Summer vacation is over and things in Europe may soon start rocking and rolling all over again. Not only is France about to experience its first 24 hour general strike this Tuesday in a long time, which will likely remind everyone else in Europe (hint Greece and Ireland) that austerity is the new normal across the Atlantic and the 14th annual monthly salary is not going to come back just because nobody is talking about it, but as the FT reports Europe needs to issue double the amount of debt in September compared to August. From the FT: "Eurozone governments will try to raise €80bn ($103bn) in
September compared with new bond issuance of €43bn in August. Spain is
expected to attempt to borrow €7bn in September compared with €3.5bn in
August, according to ING Financial Markets." The dramatic ramp up in issuance is forcing the FT to speculate that "some of the weaker economies could fail to
raise the amount of money they need as eurozone governments attempt to
issue double the amount of debt this month compared with August." For all those who have been waiting for the perfect storm in Europe to finally develop the time of waiting may be over.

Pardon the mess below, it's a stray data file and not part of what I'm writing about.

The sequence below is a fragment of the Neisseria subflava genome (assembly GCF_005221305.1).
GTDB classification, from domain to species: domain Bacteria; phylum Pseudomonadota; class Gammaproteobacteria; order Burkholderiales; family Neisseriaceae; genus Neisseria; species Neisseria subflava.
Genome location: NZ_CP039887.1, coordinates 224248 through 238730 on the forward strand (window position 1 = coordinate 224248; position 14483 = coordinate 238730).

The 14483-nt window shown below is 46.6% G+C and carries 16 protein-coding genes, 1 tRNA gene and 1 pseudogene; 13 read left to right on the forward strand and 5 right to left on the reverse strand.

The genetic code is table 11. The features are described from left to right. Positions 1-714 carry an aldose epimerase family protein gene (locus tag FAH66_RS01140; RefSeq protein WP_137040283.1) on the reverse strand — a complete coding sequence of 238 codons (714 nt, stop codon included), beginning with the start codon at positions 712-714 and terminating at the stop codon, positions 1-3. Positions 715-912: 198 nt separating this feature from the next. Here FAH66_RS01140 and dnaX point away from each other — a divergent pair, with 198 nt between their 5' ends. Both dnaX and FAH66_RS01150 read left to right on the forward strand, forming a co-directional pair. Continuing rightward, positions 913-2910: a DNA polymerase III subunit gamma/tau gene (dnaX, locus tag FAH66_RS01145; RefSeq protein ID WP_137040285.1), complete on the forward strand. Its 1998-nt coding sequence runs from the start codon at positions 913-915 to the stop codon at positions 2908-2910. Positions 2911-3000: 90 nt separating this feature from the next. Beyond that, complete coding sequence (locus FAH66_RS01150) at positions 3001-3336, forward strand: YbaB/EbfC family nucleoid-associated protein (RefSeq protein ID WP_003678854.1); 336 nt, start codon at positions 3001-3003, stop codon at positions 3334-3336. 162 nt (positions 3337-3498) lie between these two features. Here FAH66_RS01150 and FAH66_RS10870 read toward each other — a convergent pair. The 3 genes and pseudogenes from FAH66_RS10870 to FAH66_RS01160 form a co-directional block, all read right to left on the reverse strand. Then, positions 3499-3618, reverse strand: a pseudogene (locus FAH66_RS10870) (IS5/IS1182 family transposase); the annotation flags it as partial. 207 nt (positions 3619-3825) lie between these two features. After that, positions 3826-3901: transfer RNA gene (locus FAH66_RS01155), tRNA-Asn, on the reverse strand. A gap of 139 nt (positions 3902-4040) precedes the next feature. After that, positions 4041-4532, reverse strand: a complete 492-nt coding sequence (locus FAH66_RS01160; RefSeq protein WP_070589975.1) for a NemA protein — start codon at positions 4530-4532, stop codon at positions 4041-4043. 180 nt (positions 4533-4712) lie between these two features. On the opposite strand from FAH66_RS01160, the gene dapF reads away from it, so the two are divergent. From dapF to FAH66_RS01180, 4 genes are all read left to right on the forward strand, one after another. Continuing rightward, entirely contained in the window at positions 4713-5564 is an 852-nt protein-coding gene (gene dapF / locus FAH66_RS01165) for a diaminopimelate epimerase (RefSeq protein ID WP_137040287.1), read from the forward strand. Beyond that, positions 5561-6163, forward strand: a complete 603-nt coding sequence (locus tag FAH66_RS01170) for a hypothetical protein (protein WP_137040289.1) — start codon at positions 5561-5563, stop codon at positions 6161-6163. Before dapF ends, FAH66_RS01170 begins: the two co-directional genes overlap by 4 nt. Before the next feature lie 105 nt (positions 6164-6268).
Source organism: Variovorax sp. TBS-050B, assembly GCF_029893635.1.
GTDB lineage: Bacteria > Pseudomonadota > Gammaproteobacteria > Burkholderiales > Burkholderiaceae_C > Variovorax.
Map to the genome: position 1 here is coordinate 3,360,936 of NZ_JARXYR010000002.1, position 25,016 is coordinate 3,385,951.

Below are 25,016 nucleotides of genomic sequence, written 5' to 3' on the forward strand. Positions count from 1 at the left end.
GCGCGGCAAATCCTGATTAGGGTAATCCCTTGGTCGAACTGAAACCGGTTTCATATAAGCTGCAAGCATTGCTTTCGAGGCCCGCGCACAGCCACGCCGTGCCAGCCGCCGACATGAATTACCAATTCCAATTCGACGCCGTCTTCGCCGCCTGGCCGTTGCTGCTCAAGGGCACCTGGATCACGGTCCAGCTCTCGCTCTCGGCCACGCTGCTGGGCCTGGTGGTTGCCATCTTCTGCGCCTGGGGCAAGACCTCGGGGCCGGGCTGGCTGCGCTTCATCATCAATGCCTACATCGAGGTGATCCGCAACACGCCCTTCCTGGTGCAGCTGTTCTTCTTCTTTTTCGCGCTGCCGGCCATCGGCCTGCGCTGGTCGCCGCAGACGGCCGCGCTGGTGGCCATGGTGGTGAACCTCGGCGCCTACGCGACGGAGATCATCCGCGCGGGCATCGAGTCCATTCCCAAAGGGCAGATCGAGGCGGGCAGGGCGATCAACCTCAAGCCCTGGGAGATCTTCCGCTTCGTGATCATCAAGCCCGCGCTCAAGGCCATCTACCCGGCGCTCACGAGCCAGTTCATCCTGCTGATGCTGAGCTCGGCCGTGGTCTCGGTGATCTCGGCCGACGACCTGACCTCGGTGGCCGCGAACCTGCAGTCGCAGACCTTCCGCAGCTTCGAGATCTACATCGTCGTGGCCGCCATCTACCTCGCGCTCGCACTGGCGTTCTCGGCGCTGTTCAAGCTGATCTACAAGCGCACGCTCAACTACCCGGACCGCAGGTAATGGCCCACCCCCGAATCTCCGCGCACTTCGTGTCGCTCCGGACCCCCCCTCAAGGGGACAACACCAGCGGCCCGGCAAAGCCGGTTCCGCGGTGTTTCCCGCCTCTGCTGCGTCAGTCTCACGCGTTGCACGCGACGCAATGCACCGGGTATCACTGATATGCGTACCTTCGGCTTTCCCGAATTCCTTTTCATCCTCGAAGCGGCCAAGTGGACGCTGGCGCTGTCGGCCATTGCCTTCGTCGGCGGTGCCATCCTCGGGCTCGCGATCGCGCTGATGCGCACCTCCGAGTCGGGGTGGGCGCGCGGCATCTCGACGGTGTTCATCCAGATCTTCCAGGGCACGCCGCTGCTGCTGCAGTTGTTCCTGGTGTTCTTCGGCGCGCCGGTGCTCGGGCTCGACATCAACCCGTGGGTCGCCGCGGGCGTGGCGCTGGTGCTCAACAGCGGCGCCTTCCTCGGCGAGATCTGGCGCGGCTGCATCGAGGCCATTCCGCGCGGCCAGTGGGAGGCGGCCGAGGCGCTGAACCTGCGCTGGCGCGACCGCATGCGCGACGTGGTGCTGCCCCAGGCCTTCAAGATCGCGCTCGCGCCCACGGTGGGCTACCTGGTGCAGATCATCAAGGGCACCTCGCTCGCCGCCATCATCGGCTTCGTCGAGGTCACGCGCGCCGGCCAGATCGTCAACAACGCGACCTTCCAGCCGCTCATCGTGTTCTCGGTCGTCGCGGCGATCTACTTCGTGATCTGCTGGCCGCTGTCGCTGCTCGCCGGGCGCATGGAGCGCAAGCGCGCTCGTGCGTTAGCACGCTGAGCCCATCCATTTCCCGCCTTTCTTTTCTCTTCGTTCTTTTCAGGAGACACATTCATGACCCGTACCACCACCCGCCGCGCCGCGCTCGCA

Padhraic Garvey, head of rates strategy for developed markets at ING Financial Markets, said: “We are heading into a critical period as the chances rise that a government may fail to raise the money it needs.
“Spain, Portugal and Ireland are the obvious ones to worry about. Are investors willing to stay long, or buy the debt of these countries? I’m still not seeing investors willing to buy into the periphery.”
Some strategists say the return of most investors from holidays this week could increase volatility in these markets because many have put decisions on their portfolios on hold during the summer.
With most investors back at their desks, some could start selling peripheral debt in the coming weeks, particularly as the outlook for the global economy has deteriorated. In spite of some better than expected data out of the US last week, worries about a double-dip recession have increased.
But other strategists insist governments will have little difficulty in funding themselves, even if they have to pay higher premiums or yields to attract investors. They say countries such as Portugal and Ireland have already raised most of the money they need this year.
Government bond yields of the peripheral countries, however, may come under further selling pressure.
Expect the stock market to begin acting even more deranged over the next three weeks, now that the Fed has to perform double duty to make sure that all the upcoming auctions don't clog the system to a halt, and the realization that Europe has been bankrupt all along in 2010 isn't comprehended by too many of the "naifs."